What Is Digital Disconnection: Exploring The Deep Consequences Of Phubbing

The technological advancement of recent decades has radically transformed the way we communicate and relate to others. Mobile devices, in particular, have become an inseparable extension of our lives, giving us constant access to information, entertainment, and online connections. However, this digital interconnection has also brought with it a number of intriguing social challenges and phenomena that deserve deeper attention.

What is Phubbing?

One of these phenomena is “phubbing”, a term that arises from the fusion of the words “phone” (telephone) and “snubbing” (ignore). Phubbing refers to the act of paying more attention to a mobile device than to the people present during face-to-face social interactions. Although this behavior may seem harmless at first, its implications are much deeper than we could anticipate.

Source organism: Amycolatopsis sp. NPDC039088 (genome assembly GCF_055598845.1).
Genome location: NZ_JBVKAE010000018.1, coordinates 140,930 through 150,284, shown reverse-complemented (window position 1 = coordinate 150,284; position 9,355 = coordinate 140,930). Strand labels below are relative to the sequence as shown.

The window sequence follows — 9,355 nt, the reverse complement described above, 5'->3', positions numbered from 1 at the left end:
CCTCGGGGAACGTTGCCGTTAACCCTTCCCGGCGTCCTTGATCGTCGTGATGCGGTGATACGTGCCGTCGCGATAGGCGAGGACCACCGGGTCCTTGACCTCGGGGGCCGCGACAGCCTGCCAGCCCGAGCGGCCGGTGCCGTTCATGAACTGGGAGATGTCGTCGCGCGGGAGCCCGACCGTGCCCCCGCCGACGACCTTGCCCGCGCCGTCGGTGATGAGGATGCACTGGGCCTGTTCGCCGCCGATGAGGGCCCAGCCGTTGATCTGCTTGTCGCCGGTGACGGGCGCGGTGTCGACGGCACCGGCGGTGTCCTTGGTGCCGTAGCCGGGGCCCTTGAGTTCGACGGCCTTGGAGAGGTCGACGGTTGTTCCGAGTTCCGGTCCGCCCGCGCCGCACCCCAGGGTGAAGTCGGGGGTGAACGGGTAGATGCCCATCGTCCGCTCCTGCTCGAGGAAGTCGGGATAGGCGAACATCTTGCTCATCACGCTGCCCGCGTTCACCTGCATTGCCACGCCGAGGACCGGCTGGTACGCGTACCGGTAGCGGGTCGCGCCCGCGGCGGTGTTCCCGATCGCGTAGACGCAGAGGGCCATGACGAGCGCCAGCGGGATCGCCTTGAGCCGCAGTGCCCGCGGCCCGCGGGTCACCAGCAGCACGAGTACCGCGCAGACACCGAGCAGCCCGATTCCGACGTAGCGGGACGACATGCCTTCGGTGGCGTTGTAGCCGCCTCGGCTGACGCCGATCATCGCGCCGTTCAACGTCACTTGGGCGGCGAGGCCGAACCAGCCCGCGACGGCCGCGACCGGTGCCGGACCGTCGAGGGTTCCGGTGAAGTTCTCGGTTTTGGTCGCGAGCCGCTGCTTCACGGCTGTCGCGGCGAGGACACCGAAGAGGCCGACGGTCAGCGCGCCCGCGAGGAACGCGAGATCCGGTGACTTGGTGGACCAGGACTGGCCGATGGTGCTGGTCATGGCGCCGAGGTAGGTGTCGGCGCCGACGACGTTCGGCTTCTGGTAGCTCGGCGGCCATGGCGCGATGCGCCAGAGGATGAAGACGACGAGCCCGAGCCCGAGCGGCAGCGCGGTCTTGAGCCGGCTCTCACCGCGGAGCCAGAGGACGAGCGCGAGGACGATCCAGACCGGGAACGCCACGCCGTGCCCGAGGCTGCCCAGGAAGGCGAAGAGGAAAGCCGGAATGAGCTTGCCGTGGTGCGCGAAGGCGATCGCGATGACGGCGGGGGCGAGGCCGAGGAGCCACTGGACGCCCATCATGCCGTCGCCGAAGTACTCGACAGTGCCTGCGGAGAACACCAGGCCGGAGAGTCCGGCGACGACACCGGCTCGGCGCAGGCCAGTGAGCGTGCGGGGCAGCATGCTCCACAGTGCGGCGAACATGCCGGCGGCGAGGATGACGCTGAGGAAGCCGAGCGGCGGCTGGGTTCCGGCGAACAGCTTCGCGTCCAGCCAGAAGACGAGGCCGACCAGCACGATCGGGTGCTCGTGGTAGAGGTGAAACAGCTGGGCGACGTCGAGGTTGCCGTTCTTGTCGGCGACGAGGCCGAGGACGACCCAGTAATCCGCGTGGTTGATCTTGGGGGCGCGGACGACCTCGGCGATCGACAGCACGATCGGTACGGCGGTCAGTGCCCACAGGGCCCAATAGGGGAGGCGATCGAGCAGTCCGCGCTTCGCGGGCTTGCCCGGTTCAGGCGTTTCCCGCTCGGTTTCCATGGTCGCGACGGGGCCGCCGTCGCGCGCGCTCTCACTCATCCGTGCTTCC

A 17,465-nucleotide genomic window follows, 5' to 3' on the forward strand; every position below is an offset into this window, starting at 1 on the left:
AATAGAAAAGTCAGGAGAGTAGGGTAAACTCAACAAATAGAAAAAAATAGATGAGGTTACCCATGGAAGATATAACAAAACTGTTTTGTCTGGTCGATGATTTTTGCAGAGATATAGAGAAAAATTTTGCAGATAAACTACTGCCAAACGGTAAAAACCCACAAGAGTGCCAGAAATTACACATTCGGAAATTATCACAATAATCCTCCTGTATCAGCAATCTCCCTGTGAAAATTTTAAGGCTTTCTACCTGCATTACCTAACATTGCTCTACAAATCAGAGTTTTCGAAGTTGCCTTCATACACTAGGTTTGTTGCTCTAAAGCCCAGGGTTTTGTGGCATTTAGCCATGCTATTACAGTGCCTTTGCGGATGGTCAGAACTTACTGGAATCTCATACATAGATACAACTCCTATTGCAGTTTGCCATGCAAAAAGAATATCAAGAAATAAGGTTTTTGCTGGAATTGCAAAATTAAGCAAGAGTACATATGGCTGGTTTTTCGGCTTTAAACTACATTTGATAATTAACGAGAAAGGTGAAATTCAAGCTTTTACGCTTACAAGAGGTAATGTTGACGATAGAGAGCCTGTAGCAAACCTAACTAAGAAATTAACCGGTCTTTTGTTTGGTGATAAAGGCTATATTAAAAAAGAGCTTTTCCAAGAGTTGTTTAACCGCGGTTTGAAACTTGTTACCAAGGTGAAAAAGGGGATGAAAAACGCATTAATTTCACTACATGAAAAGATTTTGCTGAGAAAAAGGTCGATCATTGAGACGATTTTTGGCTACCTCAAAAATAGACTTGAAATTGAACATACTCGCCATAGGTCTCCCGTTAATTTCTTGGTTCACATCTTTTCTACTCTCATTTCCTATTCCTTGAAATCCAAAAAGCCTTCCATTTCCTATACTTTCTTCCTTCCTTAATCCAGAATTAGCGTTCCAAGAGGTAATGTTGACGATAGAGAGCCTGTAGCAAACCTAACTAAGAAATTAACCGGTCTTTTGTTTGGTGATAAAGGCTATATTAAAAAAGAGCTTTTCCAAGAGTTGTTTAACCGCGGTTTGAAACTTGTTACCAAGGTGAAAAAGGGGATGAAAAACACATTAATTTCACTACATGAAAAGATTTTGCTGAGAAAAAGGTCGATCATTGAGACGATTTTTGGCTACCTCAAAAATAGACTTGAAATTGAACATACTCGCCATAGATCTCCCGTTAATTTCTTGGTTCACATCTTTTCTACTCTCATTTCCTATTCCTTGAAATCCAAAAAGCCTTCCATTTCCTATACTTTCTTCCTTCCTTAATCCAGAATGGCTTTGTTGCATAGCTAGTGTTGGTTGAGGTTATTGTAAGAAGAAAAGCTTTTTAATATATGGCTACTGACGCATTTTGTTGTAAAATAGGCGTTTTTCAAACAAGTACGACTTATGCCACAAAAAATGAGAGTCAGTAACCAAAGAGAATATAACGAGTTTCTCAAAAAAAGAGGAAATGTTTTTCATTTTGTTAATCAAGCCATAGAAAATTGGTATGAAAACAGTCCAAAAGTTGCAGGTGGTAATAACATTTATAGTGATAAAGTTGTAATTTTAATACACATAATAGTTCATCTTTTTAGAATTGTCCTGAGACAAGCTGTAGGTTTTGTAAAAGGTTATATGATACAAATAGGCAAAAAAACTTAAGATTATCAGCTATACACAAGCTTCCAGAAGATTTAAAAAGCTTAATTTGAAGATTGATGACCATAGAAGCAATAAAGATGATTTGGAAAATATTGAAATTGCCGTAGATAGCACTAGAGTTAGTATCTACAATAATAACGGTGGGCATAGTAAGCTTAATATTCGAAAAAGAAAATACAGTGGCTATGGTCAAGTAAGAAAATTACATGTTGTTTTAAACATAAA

In this article, we will explore the concept of phubbing as a non-substance addiction, its underlying causes and most importantly, the consequences it can have on our interpersonal relationships and the very fabric of society. 

A new chapter within non-substance addictions is technology addiction, which involves excessive and compulsive use of electronic devices, such as mobile phones, tablets and computers. The symptoms expressed are the constant need to check messages, social networks or play online games, even when it interferes with other activities and relationships.

Non-substance addictions, also known as behavioral addictions or behavioral addictions, are compulsive and problematic patterns of behavior that share similarities with traditional substance addictions. Although they do not involve the ingestion of drugs, these addictions can have significant effects on people’s lives and their psychological and emotional well-being. 

The scientific basis that supports the understanding of non-substance addictions is as follows:

  • Brain changes: Research has shown that non-substance addictions can also activate brain circuits similar to those activated in substance addictions. Reward and motivation systems in the brain, such as the dopamine system, are involved in the pleasurable sensation associated with addictive behavior.